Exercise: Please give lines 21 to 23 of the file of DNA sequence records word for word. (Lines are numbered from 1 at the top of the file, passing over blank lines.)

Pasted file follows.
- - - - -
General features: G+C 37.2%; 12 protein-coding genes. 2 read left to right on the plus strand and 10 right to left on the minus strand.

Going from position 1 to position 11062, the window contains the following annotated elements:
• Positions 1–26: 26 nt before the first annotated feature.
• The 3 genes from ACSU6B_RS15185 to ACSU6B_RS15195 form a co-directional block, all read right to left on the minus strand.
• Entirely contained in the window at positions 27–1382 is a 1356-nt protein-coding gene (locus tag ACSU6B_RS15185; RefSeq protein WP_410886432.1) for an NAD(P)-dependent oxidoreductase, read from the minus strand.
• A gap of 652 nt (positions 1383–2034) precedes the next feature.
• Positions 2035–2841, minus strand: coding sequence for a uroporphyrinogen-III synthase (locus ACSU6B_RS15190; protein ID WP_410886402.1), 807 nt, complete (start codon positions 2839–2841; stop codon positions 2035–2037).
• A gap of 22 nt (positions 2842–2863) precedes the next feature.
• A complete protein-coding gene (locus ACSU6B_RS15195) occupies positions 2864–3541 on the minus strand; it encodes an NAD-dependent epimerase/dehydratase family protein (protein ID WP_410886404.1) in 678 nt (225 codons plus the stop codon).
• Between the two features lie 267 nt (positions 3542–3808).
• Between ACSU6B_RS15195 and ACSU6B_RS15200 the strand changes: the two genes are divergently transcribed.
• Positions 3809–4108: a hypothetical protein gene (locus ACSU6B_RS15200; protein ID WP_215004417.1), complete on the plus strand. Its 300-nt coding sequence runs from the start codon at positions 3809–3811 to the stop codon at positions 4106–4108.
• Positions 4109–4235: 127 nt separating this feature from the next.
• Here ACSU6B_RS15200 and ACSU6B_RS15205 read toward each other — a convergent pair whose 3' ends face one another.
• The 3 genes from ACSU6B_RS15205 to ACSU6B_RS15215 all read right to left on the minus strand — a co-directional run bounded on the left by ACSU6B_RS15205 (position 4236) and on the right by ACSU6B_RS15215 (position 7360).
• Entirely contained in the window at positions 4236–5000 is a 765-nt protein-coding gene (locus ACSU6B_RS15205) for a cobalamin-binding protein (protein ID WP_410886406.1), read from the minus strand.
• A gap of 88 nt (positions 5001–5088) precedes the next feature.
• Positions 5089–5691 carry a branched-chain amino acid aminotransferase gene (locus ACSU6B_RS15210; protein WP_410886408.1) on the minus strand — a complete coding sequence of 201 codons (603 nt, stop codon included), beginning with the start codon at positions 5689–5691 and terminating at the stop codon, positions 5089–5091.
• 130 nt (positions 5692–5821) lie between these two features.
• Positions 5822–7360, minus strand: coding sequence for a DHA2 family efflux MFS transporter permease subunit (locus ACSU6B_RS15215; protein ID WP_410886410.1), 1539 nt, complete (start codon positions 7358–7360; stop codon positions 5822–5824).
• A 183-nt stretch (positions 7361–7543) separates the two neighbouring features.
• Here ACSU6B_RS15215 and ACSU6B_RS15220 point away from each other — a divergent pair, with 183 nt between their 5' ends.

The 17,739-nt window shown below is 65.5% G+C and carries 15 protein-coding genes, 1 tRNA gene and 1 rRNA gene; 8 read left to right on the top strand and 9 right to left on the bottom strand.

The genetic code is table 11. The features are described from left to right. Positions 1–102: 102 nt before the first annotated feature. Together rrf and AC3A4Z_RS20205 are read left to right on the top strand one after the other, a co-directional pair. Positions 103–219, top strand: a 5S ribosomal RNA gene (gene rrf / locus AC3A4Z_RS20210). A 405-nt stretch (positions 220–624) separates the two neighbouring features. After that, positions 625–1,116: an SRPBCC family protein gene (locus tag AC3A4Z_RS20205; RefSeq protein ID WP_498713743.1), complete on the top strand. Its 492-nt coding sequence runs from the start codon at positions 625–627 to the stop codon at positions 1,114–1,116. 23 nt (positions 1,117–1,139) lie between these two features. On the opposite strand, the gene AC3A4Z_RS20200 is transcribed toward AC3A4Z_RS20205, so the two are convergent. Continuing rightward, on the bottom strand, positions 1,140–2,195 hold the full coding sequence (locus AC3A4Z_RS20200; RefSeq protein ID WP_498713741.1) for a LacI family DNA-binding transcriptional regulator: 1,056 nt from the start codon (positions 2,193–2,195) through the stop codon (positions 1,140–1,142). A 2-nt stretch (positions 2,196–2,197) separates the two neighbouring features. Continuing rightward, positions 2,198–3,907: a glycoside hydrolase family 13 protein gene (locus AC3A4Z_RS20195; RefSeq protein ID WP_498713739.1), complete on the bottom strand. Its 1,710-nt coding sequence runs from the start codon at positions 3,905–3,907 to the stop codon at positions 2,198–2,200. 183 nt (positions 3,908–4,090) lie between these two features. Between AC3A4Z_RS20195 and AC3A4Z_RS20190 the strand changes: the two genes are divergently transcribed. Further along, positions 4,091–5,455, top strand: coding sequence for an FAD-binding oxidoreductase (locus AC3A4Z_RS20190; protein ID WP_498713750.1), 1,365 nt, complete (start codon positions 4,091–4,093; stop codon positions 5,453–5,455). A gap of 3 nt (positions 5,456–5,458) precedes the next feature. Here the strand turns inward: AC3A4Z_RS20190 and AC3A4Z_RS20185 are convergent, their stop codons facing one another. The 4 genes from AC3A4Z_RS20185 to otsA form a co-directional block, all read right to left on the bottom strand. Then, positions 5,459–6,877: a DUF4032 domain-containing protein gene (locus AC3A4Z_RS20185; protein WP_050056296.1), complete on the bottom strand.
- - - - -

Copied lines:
• A 183-nt stretch (positions 7361–7543) separates the two neighbouring features.
• Here ACSU6B_RS15215 and ACSU6B_RS15220 point away from each other — a divergent pair, with 183 nt between their 5' ends.

The 17,739-nt window shown below is 65.5% G+C and carries 15 protein-coding genes, 1 tRNA gene and 1 rRNA gene; 8 read left to right on the top strand and 9 right to left on the bottom strand.